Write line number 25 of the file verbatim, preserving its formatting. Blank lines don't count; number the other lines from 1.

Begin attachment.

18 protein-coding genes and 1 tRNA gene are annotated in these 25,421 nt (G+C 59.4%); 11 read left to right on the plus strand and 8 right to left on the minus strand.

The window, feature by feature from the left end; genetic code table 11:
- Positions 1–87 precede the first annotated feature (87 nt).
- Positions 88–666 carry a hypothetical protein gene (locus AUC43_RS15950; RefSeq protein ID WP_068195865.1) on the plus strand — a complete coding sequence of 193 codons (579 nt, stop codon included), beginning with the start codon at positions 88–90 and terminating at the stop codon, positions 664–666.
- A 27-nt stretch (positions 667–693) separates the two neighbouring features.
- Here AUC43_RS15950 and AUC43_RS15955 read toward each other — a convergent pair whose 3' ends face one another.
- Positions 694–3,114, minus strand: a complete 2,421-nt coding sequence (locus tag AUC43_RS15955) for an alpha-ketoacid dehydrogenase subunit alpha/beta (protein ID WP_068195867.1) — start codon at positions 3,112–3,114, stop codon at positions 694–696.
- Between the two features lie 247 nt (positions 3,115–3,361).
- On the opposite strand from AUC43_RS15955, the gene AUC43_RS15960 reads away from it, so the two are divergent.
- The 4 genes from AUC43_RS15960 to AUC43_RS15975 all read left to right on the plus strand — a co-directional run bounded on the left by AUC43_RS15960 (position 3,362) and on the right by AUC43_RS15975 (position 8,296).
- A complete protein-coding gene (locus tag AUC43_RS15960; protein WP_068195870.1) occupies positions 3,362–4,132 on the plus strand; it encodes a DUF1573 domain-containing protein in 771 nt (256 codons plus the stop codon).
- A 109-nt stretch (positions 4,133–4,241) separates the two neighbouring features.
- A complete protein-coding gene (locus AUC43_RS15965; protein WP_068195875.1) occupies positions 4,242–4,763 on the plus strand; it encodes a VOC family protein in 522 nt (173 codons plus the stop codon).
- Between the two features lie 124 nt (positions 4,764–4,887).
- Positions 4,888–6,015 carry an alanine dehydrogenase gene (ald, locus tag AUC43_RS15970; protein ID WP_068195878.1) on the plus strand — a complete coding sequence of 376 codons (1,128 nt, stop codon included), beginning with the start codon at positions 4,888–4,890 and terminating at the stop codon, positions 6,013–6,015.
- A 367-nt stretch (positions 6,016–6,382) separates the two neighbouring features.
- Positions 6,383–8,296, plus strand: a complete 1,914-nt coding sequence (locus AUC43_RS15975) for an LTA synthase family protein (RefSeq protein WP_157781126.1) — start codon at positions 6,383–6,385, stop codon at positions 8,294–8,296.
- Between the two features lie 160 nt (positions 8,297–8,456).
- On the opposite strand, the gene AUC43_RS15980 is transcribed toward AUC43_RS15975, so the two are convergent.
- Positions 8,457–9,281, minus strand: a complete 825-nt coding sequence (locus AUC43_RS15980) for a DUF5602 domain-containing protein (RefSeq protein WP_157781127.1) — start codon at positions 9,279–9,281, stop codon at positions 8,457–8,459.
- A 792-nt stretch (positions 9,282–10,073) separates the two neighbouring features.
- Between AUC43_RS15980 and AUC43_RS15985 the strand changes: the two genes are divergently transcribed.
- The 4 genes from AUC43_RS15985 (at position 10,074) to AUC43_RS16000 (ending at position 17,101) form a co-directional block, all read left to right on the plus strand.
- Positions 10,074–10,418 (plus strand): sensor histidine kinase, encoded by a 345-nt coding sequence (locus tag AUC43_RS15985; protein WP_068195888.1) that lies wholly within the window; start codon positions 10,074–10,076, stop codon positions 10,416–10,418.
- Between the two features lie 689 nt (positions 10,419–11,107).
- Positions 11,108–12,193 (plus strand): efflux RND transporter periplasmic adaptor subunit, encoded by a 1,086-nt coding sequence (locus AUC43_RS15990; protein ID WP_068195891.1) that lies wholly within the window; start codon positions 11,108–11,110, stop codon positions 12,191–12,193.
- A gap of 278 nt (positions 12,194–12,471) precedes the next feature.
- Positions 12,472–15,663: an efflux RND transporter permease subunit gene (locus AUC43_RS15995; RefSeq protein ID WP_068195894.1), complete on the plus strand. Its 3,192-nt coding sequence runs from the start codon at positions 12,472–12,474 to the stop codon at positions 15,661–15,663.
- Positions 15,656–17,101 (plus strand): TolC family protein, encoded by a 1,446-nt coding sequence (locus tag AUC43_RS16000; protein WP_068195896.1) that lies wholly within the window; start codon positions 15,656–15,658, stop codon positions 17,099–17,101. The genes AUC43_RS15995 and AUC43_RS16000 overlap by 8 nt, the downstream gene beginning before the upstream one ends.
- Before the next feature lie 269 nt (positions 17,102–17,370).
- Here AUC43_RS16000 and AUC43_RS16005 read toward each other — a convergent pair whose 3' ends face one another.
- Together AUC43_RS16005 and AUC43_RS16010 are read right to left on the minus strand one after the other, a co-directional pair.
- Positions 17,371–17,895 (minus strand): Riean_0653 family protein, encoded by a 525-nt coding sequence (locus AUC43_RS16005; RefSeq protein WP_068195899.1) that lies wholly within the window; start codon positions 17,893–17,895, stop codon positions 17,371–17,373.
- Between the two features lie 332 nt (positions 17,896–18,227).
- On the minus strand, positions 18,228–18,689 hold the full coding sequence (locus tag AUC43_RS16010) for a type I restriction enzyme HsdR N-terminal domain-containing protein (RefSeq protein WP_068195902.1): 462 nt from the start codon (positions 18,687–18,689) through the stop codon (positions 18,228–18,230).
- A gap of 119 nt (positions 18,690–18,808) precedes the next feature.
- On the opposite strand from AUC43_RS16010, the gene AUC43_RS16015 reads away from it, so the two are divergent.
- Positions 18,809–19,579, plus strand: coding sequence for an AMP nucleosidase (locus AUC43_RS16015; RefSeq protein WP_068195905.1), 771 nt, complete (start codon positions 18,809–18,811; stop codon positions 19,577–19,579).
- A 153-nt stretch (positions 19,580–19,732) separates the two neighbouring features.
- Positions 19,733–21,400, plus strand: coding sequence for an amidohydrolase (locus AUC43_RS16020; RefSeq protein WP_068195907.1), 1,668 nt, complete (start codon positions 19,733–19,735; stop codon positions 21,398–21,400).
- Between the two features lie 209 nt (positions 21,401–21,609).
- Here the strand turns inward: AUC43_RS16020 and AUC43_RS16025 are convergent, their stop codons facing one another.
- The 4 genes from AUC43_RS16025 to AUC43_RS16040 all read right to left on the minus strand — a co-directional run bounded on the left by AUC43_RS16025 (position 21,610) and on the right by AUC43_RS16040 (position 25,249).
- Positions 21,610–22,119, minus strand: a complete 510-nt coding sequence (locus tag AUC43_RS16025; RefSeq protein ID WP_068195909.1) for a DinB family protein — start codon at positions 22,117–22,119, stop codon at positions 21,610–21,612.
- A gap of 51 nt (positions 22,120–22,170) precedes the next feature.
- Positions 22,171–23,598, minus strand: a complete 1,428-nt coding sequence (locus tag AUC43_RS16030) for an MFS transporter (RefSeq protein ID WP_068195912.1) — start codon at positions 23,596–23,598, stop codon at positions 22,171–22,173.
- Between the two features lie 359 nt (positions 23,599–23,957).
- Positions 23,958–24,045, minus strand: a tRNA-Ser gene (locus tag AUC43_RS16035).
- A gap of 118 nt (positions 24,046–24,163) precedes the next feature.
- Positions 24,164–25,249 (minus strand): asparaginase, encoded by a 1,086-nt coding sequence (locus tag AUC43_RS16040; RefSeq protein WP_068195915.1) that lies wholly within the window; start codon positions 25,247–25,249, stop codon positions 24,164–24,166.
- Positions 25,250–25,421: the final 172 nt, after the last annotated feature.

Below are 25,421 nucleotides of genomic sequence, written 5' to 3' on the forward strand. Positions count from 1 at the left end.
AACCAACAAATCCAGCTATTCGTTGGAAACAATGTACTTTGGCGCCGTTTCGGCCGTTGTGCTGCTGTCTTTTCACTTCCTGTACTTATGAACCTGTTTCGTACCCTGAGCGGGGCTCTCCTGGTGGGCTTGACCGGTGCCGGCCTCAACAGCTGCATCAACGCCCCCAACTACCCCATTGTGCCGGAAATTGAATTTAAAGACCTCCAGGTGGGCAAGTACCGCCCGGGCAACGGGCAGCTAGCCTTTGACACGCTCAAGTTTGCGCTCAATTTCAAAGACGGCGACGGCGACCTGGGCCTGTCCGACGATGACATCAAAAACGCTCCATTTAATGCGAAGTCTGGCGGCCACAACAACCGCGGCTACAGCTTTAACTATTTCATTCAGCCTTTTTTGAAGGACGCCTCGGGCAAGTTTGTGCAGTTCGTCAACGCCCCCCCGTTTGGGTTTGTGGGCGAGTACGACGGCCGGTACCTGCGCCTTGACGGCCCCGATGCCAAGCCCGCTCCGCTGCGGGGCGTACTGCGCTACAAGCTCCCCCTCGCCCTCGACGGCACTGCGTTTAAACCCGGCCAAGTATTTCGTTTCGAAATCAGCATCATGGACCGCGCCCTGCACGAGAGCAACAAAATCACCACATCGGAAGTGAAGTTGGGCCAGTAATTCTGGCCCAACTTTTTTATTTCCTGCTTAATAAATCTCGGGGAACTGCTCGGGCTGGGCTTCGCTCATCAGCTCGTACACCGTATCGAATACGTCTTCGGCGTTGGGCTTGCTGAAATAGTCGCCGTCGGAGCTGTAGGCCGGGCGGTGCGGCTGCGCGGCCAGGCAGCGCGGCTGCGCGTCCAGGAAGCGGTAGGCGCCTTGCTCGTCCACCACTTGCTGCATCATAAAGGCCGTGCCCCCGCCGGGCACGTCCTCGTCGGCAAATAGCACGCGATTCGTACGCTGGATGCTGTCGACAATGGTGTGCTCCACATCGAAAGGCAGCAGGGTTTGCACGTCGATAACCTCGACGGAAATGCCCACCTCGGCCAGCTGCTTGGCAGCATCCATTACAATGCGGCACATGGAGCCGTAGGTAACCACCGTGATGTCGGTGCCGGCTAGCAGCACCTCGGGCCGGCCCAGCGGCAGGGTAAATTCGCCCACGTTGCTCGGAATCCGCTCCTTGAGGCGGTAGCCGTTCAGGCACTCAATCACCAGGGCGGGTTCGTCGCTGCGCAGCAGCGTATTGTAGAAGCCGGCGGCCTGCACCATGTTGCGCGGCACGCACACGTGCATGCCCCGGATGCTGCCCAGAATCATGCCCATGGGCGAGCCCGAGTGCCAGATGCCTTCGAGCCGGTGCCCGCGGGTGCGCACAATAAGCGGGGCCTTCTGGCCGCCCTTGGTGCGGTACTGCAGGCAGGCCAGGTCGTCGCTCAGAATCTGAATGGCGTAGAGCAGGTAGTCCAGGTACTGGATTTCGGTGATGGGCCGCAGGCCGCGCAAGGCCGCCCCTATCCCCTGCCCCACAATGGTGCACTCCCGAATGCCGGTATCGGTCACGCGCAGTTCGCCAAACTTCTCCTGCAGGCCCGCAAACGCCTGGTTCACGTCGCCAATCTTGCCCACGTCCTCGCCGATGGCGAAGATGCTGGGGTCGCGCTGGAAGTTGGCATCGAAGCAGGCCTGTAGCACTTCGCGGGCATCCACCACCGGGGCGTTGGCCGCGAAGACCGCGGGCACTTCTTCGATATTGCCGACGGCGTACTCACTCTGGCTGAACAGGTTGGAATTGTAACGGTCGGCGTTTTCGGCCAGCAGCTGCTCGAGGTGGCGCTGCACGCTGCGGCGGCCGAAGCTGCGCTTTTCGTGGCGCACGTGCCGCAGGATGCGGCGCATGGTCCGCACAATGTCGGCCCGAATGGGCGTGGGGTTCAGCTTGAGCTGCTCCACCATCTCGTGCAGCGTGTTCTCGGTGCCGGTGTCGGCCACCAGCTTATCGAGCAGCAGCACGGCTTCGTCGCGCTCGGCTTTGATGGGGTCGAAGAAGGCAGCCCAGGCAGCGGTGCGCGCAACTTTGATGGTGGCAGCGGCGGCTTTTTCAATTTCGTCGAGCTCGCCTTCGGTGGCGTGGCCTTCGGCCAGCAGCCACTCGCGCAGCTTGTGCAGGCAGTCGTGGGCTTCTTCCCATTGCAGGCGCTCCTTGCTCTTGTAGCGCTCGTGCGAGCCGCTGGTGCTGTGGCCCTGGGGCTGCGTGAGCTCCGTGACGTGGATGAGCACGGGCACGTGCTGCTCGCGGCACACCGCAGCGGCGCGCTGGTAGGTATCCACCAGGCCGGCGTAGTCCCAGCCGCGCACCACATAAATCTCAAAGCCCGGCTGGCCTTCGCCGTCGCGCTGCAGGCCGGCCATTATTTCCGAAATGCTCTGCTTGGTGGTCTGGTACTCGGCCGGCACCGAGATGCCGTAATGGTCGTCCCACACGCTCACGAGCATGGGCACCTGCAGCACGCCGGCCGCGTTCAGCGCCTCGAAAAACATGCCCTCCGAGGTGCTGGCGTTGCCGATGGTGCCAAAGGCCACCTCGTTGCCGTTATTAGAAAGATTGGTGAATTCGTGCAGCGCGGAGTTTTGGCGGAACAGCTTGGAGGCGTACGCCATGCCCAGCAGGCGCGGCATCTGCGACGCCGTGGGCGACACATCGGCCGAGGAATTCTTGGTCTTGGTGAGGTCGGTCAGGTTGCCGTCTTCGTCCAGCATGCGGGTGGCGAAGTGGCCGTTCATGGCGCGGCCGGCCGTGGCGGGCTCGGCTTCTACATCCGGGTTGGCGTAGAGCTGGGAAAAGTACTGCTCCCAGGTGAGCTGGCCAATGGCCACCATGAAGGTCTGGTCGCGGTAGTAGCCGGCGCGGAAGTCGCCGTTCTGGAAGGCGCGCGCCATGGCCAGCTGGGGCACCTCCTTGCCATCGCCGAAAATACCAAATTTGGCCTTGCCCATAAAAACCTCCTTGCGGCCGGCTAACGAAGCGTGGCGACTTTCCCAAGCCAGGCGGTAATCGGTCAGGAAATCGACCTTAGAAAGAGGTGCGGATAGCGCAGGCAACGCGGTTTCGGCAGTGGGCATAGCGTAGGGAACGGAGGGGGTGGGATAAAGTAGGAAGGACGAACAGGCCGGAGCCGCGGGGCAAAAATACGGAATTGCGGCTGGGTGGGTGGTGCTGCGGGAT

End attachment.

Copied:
- Between the two features lie 689 nt (positions 10,419–11,107).